Prada’s answer to stagnating sales was unveiled on Thursday with a handbag-heavy Fall-Winter collection that the company’s executives hopes will mark a revival in the fortunes of the fashion heavyweight’s flagging fortunes.
Miuccia Prada’s latest offering had a post-World War II feel about it with sailor and nurse-style caps abounding alongside cape-shaped coats and pencil skirts designed to emphasise the slender waists of more austere times.
Leather coats and jackets, which came with fur trimmings, and a tweed overcoat also harked back to a less centrally-heated era.
Prada could do with this collection being a major hit after two consecutive years of stagnating sales and no sign of an end to the slowdown in China that is hitting it particularly hard.
– ‘See now, buy now’ –
Against that backdrop, it was perhaps significant that almost every model who strutted down the catwalk at Prada’s Milan HQ Thursday was clutching one of the company’s pricey handbags, the accessory which more than any other has powered its growth over the years.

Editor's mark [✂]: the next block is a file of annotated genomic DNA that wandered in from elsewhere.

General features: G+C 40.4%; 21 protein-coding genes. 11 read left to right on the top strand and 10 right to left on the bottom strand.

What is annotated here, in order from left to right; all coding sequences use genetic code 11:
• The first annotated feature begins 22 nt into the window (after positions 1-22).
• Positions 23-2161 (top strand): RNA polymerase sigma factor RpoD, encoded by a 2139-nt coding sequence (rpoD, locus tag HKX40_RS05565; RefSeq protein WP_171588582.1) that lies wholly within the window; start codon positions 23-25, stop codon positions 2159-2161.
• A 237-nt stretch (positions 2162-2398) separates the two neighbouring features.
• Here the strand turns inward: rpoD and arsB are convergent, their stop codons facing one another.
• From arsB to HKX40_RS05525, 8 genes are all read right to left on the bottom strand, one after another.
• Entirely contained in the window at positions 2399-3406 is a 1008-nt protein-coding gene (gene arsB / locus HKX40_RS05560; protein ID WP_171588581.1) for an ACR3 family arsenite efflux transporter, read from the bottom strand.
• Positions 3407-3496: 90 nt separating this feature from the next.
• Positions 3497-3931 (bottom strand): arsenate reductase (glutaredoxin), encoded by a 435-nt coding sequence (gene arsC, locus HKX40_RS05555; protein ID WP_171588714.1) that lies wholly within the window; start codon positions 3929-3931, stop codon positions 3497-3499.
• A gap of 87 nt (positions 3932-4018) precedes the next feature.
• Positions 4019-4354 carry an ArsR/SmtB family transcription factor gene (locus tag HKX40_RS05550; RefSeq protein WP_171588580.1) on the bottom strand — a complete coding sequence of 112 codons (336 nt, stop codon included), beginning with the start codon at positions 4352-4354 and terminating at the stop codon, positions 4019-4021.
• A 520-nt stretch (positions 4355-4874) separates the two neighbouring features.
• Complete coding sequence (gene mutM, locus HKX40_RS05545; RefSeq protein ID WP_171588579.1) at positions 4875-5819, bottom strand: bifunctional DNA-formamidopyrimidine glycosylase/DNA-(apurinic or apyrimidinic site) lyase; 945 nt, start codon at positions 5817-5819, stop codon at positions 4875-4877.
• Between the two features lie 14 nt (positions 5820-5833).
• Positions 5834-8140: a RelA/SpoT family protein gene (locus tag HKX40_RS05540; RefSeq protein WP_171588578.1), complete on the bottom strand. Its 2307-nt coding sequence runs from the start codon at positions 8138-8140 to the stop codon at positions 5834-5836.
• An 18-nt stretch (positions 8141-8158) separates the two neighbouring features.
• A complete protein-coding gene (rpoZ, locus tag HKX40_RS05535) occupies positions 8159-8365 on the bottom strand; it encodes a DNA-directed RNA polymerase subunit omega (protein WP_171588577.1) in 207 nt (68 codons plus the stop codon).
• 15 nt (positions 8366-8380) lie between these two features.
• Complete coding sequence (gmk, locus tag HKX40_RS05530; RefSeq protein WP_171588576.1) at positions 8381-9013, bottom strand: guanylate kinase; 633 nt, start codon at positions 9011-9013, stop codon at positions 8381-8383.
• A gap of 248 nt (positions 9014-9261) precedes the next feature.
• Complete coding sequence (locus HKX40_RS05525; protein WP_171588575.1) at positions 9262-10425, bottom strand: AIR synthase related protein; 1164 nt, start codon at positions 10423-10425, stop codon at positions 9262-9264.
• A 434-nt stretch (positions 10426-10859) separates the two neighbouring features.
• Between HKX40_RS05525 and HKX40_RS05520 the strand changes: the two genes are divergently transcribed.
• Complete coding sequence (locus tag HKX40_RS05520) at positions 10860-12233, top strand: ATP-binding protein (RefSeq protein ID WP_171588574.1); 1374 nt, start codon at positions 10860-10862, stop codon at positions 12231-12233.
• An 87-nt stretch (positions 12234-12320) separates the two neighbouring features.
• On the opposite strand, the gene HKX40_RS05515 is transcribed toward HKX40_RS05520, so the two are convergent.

And in another telling sign of the times, two of those bags are to be made available to buy from Friday rather than being held back from release when the Fall/Winter collection goes on sale in four months time.
The move may seem insignificant to the wider world but it is being hailed as big news by fashion insiders who have billed it as the company’s first tentative dip into “see now, buy now”.
The trend has already been embraced by Burberry and Tom Ford and which, if it takes off, has the potential to completely transform the way upmarket designer clothes are produced and marketed.
– Fendi’s furry friends –
Elsewhere on day two of Milan fashion week, Karl Lagerfeld produced a very fluid, wavy collection for Roman house Fendi with star American model and TV star Kendall Jenner providing a touch of celebrity glamour.
Thigh-high boots in an array of colours provided the eye-catching highlight and even they had a ruffled look about them.
Furs abounded, often with vibrant dashes of colour, and the collection also drew inspiration from Japan, generally in its fluidity and particularly in the form of the flowers on a baby doll dress that were modelled on an 18th-century Japanese wallpaper print.
But the nod to Japan which delighted Fendi fans the most was the presence of Piro-chan and her male counterpart Bug-kun — mascots modelled on the furry handbag charms which have become cult items in Japan, a key market for the Rome-based house.
Elsewhere, Costume National designer Ennio Capasa celebrated 30 years with the brand with a collection that featured much asymmetry and had a very deconstructed feel in keeping with two of the women who inspired it: Icelandic singer Bjork and Yoko Ono.
Massimo Giorgetti’s reinvention of the Emilio Pucci house style meanwhile continued with another sporty collection for the LVMH-owned group. Zipped knitwear and leggings that could have passed for ski pants set the tone.